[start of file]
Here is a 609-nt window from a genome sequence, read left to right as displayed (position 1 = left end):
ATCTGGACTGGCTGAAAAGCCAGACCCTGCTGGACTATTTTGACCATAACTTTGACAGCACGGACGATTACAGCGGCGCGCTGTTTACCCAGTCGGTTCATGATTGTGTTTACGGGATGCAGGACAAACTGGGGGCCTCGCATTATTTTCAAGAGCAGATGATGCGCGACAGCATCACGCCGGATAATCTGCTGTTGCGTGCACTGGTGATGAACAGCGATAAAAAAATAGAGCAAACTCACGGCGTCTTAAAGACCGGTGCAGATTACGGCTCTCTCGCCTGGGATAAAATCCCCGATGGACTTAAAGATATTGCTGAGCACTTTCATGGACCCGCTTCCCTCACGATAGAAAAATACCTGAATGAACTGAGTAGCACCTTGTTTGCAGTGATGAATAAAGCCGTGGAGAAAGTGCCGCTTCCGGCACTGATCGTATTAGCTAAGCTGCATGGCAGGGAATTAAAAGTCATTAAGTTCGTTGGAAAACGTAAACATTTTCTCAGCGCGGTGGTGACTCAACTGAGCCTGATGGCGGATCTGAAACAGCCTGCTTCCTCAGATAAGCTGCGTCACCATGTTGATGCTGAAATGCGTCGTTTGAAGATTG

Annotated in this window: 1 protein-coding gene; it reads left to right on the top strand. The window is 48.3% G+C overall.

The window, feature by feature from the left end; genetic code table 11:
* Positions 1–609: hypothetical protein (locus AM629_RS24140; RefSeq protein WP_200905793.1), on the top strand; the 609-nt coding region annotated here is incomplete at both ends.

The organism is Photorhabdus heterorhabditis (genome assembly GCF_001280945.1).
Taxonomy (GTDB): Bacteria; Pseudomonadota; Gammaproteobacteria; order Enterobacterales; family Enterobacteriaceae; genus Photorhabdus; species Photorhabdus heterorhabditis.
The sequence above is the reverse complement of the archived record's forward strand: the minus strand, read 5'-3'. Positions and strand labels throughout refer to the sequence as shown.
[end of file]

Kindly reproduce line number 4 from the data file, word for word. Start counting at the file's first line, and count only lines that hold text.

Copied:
The window, feature by feature from the left end; genetic code table 11: